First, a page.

XXIX. Some Account of the Island of Tristan da Cunha and of its Natural Productions. By Captain Dugald Carmichael, F.L.S.

Read December 16, 1817.

The British Government having judged it expedient to take possession of the island of Tristan da Cunha, a military detachment, consisting of about fifty men, with a captain, two subalterns, and a medical officer, was sent to occupy it from the Cape of Good Hope. Motives of curiosity led me to apply for permission to accompany this expedition, which embarked on board His Majesty’s ship Falmouth on the 2d of November 1816. A liberal supply of agricultural instruments, with a team of labouring oxen, and some cattle for breeding, was sent on board at the same time. We sailed from Table Bay on the 3d, and two days after encountered a heavy gale, during which, our cattle, standing unsheltered upon deck, were so much injured by the rolling of the ship, and by the sea washing over them, that they all died before we arrived at our destination. The westerly winds, which usually prevail in the high southern latitudes, protracted our voyage to the 28th of November : but we had the good fortune to come to anchor in fine weather, and landed all the stores without loss or damage.

Tristan da Cunha is situated in 37° 6’ south lat. and in 11° 44’ west long. The whole island is apparently a solid mass of rock in the form of a truncated cone, rising abruptly from the sea, and ascending at an angle of 45 degrees to the height of three thousand feet. This mass is surmounted by a dome upwards of five thousand feet high, on the summit of which is the crater of an old extinguished volcano.

The island is of a circular form, and about nine leagues in circumference. In various places the sea beats home against the salient angles of the mountain, rendering it impossible to walk round the island. Between those points a narrow beach has been formed, by the gradual accumulation of the fragments of rock daily precipitated from above ; and is covered in some few places with a layer of fine black sand resembling gunpowder, which is, however, kept in constant motion, being washed away by one gale, and cast up again by the next.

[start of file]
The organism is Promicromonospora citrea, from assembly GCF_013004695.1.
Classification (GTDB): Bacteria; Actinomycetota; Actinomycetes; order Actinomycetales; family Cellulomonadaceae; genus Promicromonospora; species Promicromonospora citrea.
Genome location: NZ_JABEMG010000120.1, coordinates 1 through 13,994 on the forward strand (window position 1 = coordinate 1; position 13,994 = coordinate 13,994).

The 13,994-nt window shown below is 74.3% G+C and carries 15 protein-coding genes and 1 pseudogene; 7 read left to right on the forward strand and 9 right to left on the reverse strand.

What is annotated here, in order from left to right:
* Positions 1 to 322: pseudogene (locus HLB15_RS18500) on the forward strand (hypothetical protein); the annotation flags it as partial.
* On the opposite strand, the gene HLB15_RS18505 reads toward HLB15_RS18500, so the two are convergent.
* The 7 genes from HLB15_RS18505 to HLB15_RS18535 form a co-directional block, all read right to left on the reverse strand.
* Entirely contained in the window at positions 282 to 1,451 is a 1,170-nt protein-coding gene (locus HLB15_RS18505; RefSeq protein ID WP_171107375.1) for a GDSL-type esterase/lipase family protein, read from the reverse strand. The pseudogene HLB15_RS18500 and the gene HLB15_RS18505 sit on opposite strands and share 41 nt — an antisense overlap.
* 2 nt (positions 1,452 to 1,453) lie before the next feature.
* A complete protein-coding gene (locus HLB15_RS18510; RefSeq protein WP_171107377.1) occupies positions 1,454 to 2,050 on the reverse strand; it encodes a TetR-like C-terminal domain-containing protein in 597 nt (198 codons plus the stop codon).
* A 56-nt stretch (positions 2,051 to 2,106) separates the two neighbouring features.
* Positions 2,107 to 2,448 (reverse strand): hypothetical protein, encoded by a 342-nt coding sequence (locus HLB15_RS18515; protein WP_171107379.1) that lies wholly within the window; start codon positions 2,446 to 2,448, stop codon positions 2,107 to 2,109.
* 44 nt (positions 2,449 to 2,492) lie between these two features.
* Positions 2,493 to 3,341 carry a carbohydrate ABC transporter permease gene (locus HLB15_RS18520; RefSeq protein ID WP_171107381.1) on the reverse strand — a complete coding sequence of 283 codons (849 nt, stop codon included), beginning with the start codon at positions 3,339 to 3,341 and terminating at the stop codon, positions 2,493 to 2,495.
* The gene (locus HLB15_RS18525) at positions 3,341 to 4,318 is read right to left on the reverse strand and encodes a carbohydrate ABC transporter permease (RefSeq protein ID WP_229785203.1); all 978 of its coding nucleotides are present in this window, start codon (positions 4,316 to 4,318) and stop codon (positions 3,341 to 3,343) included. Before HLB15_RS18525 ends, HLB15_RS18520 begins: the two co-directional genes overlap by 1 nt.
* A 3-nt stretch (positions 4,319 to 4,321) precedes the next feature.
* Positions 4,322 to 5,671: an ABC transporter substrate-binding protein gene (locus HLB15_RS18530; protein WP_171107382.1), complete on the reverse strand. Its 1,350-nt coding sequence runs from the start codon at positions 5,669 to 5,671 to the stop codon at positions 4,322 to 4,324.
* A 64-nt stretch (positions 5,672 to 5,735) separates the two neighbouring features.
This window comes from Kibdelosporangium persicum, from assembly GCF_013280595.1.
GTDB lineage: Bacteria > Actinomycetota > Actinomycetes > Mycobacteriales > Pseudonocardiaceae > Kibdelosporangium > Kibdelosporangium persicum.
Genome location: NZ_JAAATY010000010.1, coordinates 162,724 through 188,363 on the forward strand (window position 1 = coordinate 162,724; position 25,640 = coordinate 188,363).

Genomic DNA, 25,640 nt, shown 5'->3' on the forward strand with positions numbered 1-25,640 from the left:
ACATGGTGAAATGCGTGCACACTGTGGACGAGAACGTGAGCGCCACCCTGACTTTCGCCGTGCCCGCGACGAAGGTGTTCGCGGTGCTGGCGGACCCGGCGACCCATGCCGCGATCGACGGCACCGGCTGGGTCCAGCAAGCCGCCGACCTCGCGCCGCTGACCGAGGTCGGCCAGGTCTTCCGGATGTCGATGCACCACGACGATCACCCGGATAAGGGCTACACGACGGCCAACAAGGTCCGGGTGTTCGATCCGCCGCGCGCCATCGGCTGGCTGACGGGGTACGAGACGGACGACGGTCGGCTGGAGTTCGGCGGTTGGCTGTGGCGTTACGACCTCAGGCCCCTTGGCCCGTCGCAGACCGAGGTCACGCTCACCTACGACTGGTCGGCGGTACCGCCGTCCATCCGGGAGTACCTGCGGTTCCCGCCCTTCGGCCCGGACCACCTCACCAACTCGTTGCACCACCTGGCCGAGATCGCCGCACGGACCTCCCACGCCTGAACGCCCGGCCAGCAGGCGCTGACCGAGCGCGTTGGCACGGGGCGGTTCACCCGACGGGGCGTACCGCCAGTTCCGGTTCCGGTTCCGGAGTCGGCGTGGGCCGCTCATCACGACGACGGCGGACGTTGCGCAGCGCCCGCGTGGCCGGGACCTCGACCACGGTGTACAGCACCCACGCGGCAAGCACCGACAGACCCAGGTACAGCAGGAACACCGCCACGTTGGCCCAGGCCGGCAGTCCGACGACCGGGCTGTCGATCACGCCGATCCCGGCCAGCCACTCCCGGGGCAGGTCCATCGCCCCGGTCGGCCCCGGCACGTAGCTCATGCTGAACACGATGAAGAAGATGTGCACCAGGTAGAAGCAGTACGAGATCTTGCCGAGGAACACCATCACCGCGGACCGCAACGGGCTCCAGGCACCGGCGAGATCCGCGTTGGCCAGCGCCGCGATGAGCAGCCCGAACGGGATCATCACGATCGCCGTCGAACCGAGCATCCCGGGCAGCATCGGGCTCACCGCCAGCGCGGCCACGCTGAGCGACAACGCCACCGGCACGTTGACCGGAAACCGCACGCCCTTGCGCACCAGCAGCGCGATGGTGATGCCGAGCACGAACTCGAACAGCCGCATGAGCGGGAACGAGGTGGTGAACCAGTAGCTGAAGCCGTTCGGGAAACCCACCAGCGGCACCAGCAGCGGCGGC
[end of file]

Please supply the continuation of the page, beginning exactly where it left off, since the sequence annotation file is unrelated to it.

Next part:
The face of the mountain, as far up as the base of the dome, is mostly covered with brush-wood, intermixed with fern and long grass, which veil its native ruggedness. In many parts, however, it is completely bare, and presents to view the edges of a vast number of strata arranged horizontally, or at slight degrees of inclination. These strata are in general from five to ten feet in thickness, and vary essentially in their internal structure. The greater number are of solid rock, of a blueish-gray colour and extreme hardness, in some instances homogeneous, in others exhibiting crystals of hornblende, felspar, and olivin sparingly scattered, or forming more than a moiety of the compound mass. Between those are frequently interposed beds of scoria cohering from the effect of partial fusion ; of tufa studded with crystals of augite ; or of ashes condensed by the pressure of the superincumbent mass. The latter, still retaining in a great measure their friable nature, moulder gradually away, and leave the more compact strata in projecting shelves.

The mountain appears to have been rent asunder by some violent convulsion, and the fissures filled up by a hard stony mass of a blueish or a reddish colour, and of the nature of trap, forming regular veins, the ramifications of which can be traced by the eye to a great height in the face of the rock. The sides of these veins, where they come in contact with the rock, are invariably in a semivitrified state, and exhibit obscure marks of crystallization.

Along the north-west side of the island there runs a belt of low land about six miles long, varying from a quarter of a mile to a mile in breadth, and presenting to the sea a perpendicular front from fifty to three hundred feet in height. The whole of this plain is a confused assemblage of stony fragments, scoria, and other volcanic products, resting on a bed of lava. All these matters are in a progressive state of disintegration, and the greater part of them reduced to mere nuclei imbedded in their constituent elements in the state of a black indurated earth.

The northern extremity of the plain is in a great measure cleared of its wood. By setting fire to the grass the trees have been so far scorched as to destroy their vegetation ; but they still lie strewed along the ground, and it will cost some labour to remove them. The rest is still in a state of nature, covered with an impenetrable copse.